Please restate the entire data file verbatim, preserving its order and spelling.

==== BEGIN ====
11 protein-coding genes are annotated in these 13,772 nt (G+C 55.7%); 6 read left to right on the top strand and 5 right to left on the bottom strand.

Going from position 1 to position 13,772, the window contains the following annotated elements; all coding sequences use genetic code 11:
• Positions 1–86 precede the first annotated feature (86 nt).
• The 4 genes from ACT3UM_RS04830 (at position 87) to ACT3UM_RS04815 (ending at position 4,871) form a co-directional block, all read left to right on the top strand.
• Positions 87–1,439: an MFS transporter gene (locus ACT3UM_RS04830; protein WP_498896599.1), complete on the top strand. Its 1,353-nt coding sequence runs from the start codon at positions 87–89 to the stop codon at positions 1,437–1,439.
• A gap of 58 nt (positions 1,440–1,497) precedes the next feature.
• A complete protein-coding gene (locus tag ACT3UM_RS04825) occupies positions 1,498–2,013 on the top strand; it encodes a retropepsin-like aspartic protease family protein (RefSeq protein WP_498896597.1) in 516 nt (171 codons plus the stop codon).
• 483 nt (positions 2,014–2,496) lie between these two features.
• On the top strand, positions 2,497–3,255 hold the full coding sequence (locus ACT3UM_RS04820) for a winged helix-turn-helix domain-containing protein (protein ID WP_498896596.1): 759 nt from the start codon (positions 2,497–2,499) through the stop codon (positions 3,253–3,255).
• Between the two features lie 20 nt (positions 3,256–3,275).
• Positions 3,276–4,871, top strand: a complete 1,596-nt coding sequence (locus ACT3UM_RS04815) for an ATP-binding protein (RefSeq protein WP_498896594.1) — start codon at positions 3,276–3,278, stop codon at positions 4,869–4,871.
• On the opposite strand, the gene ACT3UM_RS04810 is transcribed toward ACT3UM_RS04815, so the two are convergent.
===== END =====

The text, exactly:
11 protein-coding genes are annotated in these 13,772 nt (G+C 55.7%); 6 read left to right on the top strand and 5 right to left on the bottom strand.

Going from position 1 to position 13,772, the window contains the following annotated elements; all coding sequences use genetic code 11:
• Positions 1–86 precede the first annotated feature (86 nt).
• The 4 genes from ACT3UM_RS04830 (at position 87) to ACT3UM_RS04815 (ending at position 4,871) form a co-directional block, all read left to right on the top strand.
• Positions 87–1,439: an MFS transporter gene (locus ACT3UM_RS04830; protein WP_498896599.1), complete on the top strand. Its 1,353-nt coding sequence runs from the start codon at positions 87–89 to the stop codon at positions 1,437–1,439.
• A gap of 58 nt (positions 1,440–1,497) precedes the next feature.
• A complete protein-coding gene (locus tag ACT3UM_RS04825) occupies positions 1,498–2,013 on the top strand; it encodes a retropepsin-like aspartic protease family protein (RefSeq protein WP_498896597.1) in 516 nt (171 codons plus the stop codon).
• 483 nt (positions 2,014–2,496) lie between these two features.
• On the top strand, positions 2,497–3,255 hold the full coding sequence (locus ACT3UM_RS04820) for a winged helix-turn-helix domain-containing protein (protein ID WP_498896596.1): 759 nt from the start codon (positions 2,497–2,499) through the stop codon (positions 3,253–3,255).
• Between the two features lie 20 nt (positions 3,256–3,275).
• Positions 3,276–4,871, top strand: a complete 1,596-nt coding sequence (locus ACT3UM_RS04815) for an ATP-binding protein (RefSeq protein WP_498896594.1) — start codon at positions 3,276–3,278, stop codon at positions 4,869–4,871.
• On the opposite strand, the gene ACT3UM_RS04810 is transcribed toward ACT3UM_RS04815, so the two are convergent.